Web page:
Year : 2014 | Volume
: 28 | Issue : 1 | Page : 3--4
Ultrasound-guided pain interventions
Pankaj N Surange
Director, Interventional Pain and Spine Centre, New Delhi, Head, Department of Spine and Pain, Rockland group of Hospitals, New Delhi, India
Pankaj N Surange
Department of Spine and Pain, Interventional Pain and Spine Centre, Rockland Group of Hospitals, New Delhi - 110 016
|How to cite this article:|
Surange PN. Ultrasound-guided pain interventions.Indian J Pain 2014;28:3-4
|How to cite this URL:|
Surange PN. Ultrasound-guided pain interventions. Indian J Pain [serial online] 2014 [cited 2020 Aug 9 ];28:3-4
Available from: http://www.indianjpain.org/text.asp?2014/28/1/3/128878
The use of ultrasound (US) to guide pain management procedures has shown a tremendous interest among pain specialist over the past few years. Most pain management guidelines have moved toward recommending image guidance such as US, fluoroscopy, or computed tomography (CT) scan for interventional procedures.  This is largely due to the increased accuracy, reliability (precision), and safety associated with structure visualization.
Fluoroscopy is effective for visualization of bony structures but not soft tissues. It thus has limitations when performing procedures for peripheral procedures.  Although CT scan is better than fluoroscopy for visualization of bony structures and soft tissue, it involves huge amount of radiation, forcing operator to move in-out the room. Understandably, access to CT scanner is not always easily available even in the most modern hospitals.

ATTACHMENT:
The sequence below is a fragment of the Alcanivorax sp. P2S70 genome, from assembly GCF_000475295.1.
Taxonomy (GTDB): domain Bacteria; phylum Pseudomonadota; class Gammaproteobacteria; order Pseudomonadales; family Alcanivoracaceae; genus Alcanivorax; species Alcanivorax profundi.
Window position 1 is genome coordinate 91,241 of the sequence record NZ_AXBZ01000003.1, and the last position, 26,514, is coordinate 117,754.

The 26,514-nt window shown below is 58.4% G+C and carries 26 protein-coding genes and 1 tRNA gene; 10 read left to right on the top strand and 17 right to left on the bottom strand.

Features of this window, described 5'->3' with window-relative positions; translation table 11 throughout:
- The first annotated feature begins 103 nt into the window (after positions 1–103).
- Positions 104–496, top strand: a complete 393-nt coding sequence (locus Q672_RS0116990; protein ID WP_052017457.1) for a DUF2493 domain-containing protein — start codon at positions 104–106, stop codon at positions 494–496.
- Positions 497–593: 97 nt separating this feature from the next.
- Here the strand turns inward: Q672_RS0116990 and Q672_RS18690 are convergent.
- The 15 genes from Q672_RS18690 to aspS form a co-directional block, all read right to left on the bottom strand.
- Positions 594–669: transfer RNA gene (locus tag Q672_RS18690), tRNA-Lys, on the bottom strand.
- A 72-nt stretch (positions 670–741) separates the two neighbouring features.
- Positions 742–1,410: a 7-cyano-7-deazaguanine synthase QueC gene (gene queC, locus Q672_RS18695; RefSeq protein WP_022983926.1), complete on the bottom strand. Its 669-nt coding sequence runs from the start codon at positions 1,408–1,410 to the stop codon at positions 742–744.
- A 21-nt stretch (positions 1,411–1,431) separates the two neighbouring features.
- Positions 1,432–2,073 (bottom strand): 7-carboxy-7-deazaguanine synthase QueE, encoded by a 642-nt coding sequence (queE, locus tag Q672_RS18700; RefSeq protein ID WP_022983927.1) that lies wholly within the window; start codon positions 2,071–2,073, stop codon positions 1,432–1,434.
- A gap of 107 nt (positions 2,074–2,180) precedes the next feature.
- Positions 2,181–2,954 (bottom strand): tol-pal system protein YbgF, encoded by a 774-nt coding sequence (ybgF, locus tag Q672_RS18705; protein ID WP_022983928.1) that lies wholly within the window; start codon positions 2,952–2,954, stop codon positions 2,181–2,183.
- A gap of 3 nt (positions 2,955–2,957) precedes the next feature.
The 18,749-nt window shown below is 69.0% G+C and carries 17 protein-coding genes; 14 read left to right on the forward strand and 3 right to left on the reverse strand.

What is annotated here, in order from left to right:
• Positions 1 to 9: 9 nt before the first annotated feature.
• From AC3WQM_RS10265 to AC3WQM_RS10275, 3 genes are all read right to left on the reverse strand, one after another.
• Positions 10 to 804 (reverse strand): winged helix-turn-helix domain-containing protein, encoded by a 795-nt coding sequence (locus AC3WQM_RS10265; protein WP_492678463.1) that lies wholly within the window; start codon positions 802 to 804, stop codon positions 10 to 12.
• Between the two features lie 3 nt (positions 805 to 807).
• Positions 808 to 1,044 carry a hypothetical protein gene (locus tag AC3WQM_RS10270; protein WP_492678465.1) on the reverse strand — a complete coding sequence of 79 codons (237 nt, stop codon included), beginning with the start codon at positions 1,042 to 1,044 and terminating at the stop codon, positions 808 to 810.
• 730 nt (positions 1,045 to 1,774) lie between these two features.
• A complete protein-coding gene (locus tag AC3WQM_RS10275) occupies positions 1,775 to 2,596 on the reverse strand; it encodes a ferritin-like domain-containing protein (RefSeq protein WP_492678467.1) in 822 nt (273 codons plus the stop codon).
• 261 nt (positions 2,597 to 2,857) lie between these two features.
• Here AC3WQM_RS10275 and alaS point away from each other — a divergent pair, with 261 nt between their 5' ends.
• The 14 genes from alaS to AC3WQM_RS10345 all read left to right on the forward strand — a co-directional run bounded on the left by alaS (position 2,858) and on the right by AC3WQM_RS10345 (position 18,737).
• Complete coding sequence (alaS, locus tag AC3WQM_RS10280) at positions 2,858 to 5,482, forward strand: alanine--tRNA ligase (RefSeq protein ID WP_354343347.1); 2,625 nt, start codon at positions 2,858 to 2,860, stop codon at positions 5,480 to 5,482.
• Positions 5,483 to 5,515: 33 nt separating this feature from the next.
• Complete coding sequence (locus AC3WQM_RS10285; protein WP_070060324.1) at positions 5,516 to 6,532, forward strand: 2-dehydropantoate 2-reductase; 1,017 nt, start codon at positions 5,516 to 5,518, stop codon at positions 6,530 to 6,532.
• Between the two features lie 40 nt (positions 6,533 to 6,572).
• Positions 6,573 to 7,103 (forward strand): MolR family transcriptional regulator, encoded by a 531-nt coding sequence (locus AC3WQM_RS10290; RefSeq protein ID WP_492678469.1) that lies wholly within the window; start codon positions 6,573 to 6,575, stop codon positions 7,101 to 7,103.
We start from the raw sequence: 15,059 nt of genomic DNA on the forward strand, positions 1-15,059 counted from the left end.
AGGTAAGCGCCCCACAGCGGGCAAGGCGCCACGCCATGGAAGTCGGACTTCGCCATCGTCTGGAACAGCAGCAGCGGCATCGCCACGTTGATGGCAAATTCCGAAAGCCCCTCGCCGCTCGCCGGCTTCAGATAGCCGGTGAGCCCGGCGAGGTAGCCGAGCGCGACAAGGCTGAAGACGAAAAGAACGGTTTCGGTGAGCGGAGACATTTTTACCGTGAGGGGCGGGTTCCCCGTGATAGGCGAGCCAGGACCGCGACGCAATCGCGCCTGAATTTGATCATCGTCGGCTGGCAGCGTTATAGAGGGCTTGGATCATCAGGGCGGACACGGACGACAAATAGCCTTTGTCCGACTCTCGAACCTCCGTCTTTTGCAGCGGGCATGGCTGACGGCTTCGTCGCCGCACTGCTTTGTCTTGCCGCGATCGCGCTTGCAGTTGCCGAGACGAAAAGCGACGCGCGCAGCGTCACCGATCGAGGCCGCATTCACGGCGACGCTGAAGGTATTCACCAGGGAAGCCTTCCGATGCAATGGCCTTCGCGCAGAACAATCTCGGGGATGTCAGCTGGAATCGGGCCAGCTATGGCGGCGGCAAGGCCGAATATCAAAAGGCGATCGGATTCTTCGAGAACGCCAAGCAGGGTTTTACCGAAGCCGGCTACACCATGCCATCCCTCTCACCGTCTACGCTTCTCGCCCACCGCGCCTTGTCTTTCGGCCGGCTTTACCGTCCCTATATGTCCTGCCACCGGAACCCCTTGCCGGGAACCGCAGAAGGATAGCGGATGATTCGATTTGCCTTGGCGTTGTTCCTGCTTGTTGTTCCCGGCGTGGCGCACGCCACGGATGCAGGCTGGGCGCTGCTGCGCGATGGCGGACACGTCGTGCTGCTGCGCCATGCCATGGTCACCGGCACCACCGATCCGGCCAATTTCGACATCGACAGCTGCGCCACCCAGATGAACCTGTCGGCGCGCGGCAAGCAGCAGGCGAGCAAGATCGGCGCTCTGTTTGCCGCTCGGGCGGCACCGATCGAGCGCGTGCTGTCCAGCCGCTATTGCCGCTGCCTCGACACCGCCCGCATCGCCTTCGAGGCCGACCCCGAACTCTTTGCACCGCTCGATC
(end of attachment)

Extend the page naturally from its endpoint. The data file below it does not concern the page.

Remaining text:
Since the article of Kapral et al., in 1994 describing US-guided supraclavicular brachial plexus block, the number of publications in the field of regional anesthesia exceeds 1000. 
However, it has been much slower uptake in pain management, perhaps due to technical limitations of US, lack of experience, formal training, and simply lack of evidences and publications. There have been 42 publications since 2003 and numbers are growing rapidly.
US has emerged as a popular modality in various disciplines because of its numerous advantages. It is generally more affordable and portable than other imaging modalities while avoiding any radiation exposure. US provides direct visualization of various tissue structures including muscles, tendons, ligaments, nerves, vessels, and bone surfaces. , US technology now allows visualization of small peripheral nerves and their associated branches. Real time US guidance of needle placement and medication administration provides an advantage in ensuring accuracy. Furthermore, US is increasingly being used for the diagnosis of various conditions that may be associated with the patient's presentation such as nerve and joint pathology. ,,
Merging experience from various specialties seems to be a way forward. Musculoskeletal US experts (radiologists and rheumatologists) may help to develop skills in joint injections. Trigger point injections (including botulinum toxin A) are no longer to be blind, but specific group of muscle can be targeted and potential complications (pneumothorax, intraperitoneal, and intravascular injection) avoided.